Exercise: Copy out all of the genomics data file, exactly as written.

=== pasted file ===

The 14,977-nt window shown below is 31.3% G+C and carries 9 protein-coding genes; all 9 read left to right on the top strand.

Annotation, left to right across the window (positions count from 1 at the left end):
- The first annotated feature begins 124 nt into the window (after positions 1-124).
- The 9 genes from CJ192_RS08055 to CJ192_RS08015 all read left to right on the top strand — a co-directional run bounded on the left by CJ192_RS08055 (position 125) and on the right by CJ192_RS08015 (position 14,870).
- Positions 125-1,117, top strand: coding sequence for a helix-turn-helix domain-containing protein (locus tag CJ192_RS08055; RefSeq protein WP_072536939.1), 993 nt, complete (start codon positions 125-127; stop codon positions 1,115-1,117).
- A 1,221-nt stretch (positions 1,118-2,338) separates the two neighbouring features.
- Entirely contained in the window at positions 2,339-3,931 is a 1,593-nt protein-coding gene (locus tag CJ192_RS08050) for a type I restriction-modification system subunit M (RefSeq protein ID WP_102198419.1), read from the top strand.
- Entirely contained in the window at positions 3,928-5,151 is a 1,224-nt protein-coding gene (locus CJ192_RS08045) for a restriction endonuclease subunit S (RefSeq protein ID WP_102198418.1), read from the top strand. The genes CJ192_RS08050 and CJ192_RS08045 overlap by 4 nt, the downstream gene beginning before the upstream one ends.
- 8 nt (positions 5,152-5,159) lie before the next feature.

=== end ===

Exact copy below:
The 14,977-nt window shown below is 31.3% G+C and carries 9 protein-coding genes; all 9 read left to right on the top strand.

Annotation, left to right across the window (positions count from 1 at the left end):
- The first annotated feature begins 124 nt into the window (after positions 1-124).
- The 9 genes from CJ192_RS08055 to CJ192_RS08015 all read left to right on the top strand — a co-directional run bounded on the left by CJ192_RS08055 (position 125) and on the right by CJ192_RS08015 (position 14,870).
- Positions 125-1,117, top strand: coding sequence for a helix-turn-helix domain-containing protein (locus tag CJ192_RS08055; RefSeq protein WP_072536939.1), 993 nt, complete (start codon positions 125-127; stop codon positions 1,115-1,117).
- A 1,221-nt stretch (positions 1,118-2,338) separates the two neighbouring features.
- Entirely contained in the window at positions 2,339-3,931 is a 1,593-nt protein-coding gene (locus tag CJ192_RS08050) for a type I restriction-modification system subunit M (RefSeq protein ID WP_102198419.1), read from the top strand.
- Entirely contained in the window at positions 3,928-5,151 is a 1,224-nt protein-coding gene (locus CJ192_RS08045) for a restriction endonuclease subunit S (RefSeq protein ID WP_102198418.1), read from the top strand. The genes CJ192_RS08050 and CJ192_RS08045 overlap by 4 nt, the downstream gene beginning before the upstream one ends.
- 8 nt (positions 5,152-5,159) lie before the next feature.